Homebrew Spin-off

Glasses in Berlin

You think you brew for the delight of that first taste of a special beer. That’s how it all starts, but 20 years later I discovered historic beer glasses, each with its own story to tell. Today’s collection was a morning’s work in the Frankfurter Allee in the old east Berlin. Locally, it is known as Little Moscow, due to the impressive Soviet Russian buildings, supposedly clad with Meissen tiles.

Frankfurter Tor beautifully composed by Ralph on Flickr.

Beneath the apartment buildings are comfy arcades of shops, now schicky micky outlets, but a few years ago, it was all second hand bookshops and junk stores. It was in one such that I discovered the beer glass with PdR on the side.

I had to ask the significance and discovered it was the logo for the Palast der Republik – now scandalously demolished by an over-zealous Berlin Senate, but once, during the days of the DDR, the favourite entertainment venue for East Berliners. And if you went there for Sunday tea and a dance, you took a souvenir home – a glass or cup and saucer. The junk shop owner explained.

‘This glass is a perfect example – never been drunk from, or perhaps just the once. Stealing a souvenir was an act of revenge by the people, who were being screwed over by a government as never before.’

Most available pictures of the Palast der Republik are of its destruction. It was truly vast and I cannot imagine what the immense space was used for. Thanks to aad1969 on Flickr for this rare pre-1989 picture.

There should be numerous examples of this glass, if every visitor took one – but not so. When the Wall came down in 1989, the East Germans were so sick of their history, that they must have ceremoniously smashed their stolen goods, as the final revenge act.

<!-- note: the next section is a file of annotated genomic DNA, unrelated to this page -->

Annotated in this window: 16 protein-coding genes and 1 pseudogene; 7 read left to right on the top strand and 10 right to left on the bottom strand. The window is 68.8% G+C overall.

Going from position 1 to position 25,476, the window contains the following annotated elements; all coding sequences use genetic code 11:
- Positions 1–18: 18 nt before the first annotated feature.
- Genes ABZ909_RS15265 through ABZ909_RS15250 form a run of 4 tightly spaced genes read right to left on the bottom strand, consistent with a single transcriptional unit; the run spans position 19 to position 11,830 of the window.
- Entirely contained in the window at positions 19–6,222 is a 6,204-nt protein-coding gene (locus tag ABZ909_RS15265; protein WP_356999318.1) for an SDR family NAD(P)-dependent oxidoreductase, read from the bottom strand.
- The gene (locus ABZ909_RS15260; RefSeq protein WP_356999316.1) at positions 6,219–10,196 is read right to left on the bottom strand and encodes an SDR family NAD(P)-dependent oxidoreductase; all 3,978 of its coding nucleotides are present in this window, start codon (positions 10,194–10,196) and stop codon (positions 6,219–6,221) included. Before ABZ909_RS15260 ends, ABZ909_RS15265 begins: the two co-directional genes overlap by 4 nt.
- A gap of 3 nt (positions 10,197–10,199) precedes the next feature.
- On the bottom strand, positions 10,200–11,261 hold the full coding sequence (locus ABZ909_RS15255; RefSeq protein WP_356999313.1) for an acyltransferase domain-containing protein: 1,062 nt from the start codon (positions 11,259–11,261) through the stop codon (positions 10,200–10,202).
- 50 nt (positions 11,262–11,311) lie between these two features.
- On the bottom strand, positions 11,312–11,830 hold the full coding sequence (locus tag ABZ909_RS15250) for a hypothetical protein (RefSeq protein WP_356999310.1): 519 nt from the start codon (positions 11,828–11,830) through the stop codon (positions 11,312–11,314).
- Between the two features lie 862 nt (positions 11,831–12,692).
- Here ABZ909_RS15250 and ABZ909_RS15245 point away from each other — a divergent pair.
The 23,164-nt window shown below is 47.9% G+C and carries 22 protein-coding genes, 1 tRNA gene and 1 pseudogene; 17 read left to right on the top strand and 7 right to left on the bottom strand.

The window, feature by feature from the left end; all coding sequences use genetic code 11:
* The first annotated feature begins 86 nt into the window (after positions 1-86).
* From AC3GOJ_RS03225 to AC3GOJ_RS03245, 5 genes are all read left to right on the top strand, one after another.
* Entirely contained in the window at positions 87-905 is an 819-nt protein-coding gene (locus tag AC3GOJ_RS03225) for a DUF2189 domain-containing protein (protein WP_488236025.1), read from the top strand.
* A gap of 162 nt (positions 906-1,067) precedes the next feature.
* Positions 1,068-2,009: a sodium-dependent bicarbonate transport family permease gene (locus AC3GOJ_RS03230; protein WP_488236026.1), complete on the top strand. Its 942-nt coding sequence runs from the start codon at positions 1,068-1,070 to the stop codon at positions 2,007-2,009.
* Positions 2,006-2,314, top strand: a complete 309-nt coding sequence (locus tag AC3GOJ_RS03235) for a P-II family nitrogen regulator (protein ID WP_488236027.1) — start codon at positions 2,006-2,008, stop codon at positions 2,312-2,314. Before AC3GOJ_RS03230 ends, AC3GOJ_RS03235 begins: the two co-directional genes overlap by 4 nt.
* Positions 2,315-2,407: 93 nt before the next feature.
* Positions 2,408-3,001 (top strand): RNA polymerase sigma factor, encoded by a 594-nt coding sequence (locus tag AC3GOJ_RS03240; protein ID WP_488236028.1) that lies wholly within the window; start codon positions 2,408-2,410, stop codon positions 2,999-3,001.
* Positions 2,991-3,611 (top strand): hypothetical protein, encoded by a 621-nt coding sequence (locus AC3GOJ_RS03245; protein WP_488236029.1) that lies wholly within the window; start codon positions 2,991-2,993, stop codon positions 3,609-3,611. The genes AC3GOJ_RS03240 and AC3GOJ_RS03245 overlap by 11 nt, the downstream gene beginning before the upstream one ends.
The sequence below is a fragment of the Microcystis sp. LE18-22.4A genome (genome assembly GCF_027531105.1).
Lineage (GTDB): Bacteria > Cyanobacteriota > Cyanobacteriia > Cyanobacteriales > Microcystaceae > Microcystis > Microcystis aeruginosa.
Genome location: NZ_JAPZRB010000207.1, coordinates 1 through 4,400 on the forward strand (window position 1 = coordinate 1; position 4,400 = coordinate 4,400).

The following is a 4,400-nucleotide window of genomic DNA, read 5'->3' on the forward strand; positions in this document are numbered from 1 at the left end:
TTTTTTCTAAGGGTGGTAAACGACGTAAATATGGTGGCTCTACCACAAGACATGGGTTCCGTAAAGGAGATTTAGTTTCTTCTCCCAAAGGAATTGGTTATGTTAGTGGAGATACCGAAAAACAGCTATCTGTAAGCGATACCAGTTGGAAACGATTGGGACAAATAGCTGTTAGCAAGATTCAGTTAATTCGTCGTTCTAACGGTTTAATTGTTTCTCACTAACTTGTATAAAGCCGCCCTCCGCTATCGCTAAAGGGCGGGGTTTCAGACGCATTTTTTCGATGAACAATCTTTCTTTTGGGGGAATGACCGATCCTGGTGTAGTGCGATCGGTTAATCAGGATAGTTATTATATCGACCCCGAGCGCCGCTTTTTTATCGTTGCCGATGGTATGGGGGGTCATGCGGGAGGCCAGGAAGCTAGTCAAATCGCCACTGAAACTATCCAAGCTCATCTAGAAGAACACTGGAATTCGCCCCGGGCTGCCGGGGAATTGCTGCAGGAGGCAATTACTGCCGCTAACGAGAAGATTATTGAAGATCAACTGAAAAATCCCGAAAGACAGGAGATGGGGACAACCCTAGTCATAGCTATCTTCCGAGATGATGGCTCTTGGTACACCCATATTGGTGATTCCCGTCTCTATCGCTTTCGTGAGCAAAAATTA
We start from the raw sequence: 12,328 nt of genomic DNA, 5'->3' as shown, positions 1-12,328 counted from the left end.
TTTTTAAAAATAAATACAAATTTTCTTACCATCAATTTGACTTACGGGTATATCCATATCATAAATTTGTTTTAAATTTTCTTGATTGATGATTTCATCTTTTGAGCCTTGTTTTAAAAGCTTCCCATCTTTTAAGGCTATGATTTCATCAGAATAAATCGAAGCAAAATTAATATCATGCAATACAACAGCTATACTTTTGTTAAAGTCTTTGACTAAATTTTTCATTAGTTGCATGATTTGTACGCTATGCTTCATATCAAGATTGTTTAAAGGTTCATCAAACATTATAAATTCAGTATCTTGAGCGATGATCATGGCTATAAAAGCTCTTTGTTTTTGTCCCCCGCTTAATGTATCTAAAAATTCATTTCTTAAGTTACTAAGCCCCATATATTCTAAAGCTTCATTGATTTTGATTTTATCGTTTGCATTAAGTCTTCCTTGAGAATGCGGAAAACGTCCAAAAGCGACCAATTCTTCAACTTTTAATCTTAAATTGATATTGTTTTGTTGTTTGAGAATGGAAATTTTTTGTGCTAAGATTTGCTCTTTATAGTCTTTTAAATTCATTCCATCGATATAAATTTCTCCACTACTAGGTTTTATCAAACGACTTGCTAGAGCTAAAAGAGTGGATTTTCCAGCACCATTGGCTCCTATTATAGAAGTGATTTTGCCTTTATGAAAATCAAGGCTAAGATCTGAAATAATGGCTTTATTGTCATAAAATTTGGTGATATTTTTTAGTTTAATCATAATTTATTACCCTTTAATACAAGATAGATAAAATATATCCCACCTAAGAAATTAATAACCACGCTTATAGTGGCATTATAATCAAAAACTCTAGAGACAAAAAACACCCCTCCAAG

In the same junk shop was a rare Pilsner Urquell glass, with a frosted cracked look. I’m still trying to date this beauty.

Stunning workmanship. It doesn’t go through the dishwasher.

I also collect kitsch as well as beauty. This one shouldn’t have been allowed out the factory.

Reiner frischer Gerstensaft
Gibt Herzensmut und Muskelkraft
Pure, fresh juice of the malt,
gives you a brave heart and strong muscles.

So, let’s end with a German beer gyle. This is a Bavarian Brown Beer, recorded in 1842 and begins halfway down the page in my book on historical brewing. This is a screenshot from the author’s previewer provided by Kindle.

Kindle Software previewer for authors

This shot was taken from the iPad Kindle reader, with an Android camera. Stunning clarity!

And finally, so that you can brew Müller’s Brown Beer, the last page of the method.

I decided to display this, because the original paper copy of the Historical Companion to House-Brewing, is fetching eye-watering prices on the second-hand market.

Here is the page from the 1990 paper version.

1990 Historical Companion

E-Book versus paper version!

  • the force needed to keep the book open, which will soon break the spine.
  • and if the spine survives the treatment, the paper won’t stand being splashed with hot wort.
  • the e-version costs $6.99, not $200. Does anyone get the e-bay asking price?
  • I have removed the printshop gremlins from the e-version. OGs are back where they should be. (It’s always the printer, never the author).
  • modern software makes tabular presentation possible. It’s easier to find where you are on the page. Tables were a printer’s nightmare in 1990.
  • tablet screens will always be slightly warmer than ambient – no steaming up.

Let me know if you brew Müller’s Brown Beer. The special malts required might not be available to you, but I describe how to make the malt varieties, at home with nothing but a fridge and old baking oven. If you live as far up the northern hemisphere as I do, you can dispense with the fridge.

See you next week with more beer glasses from back when I was the principle speaker at the LA and Baltimore AHAs.

That happy moment when the blog is ready to go!

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